Lanyon Quoit is probably one of the best-known of Cornwall's ancient monuments, dating from the Neolithic period 3500-2500BC. It is believed that Lanyon and other quoits in the area were used as ritual funeral sites. It's possible that bodies were laid on top of the capstone to be eaten by carrion birds.
Lanyon Quoit is situated in a field by the side of the Morvah to Madron road. It lies at the north end of a long barrow 26 metres long and 12 metres wide. At the south end of the barrow are some more large stones which may be the remains of one or more cists.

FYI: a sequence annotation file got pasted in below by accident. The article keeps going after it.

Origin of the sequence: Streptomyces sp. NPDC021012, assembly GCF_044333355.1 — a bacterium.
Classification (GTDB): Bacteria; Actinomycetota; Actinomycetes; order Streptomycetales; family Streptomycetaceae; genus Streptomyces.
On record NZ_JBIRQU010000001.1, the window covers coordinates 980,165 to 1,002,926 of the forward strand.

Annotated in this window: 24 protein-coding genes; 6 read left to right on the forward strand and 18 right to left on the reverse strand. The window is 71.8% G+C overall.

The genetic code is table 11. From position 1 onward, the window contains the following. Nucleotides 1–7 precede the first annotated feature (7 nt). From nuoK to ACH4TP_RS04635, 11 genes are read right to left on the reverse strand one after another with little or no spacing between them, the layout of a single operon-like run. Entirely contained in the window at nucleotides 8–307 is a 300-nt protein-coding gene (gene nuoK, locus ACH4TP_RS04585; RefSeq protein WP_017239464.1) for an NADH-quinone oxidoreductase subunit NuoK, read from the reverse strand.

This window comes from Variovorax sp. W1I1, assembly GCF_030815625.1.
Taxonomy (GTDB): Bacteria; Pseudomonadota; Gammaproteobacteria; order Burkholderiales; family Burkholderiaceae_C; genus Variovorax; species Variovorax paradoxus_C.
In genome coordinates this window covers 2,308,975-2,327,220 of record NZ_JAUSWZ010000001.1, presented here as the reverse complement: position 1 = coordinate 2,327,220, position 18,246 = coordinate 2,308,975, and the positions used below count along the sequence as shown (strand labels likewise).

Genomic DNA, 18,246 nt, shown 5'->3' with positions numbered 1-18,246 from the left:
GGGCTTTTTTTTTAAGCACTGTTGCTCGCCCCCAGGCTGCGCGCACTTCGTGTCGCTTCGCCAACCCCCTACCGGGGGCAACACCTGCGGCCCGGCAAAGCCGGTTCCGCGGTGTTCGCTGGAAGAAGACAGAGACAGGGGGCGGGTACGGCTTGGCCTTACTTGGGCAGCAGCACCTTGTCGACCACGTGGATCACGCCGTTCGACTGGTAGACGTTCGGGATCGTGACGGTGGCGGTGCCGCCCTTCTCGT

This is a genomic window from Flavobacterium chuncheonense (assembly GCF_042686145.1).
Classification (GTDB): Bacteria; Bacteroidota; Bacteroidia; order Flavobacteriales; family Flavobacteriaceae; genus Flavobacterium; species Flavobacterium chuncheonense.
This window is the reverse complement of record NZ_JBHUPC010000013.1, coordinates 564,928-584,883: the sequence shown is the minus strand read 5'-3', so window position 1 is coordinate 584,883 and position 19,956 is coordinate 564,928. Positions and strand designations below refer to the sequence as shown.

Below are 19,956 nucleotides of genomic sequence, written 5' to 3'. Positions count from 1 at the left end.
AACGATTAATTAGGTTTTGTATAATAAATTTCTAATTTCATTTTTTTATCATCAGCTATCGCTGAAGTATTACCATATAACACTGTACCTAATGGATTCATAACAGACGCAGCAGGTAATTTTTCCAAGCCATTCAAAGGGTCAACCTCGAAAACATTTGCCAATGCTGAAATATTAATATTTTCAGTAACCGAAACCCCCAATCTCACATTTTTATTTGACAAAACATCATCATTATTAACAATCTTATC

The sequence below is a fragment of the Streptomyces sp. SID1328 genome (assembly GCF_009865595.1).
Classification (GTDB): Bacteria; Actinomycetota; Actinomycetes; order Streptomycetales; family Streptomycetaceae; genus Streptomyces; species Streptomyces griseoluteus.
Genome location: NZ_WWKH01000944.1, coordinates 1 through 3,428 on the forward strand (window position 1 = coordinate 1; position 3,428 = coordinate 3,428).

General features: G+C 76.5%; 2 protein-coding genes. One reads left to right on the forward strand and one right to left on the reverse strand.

In the 18th century the quoit had four supporting stones and the structure was tall enough for a person on horse back to ride under. On 19 October 1815, Lanyon Quoit fell down in a storm. Nine years later enough money was raised by local inhabitants to re-erect the structure, under the guidance of Captain Giddy of the Royal Navy.
One of the original stones was considered too badly damaged to put back in place, thus there are only three uprights today and the structure does not stand as high as it once did. The reconstruction also placed the structure at right angles to its original position.
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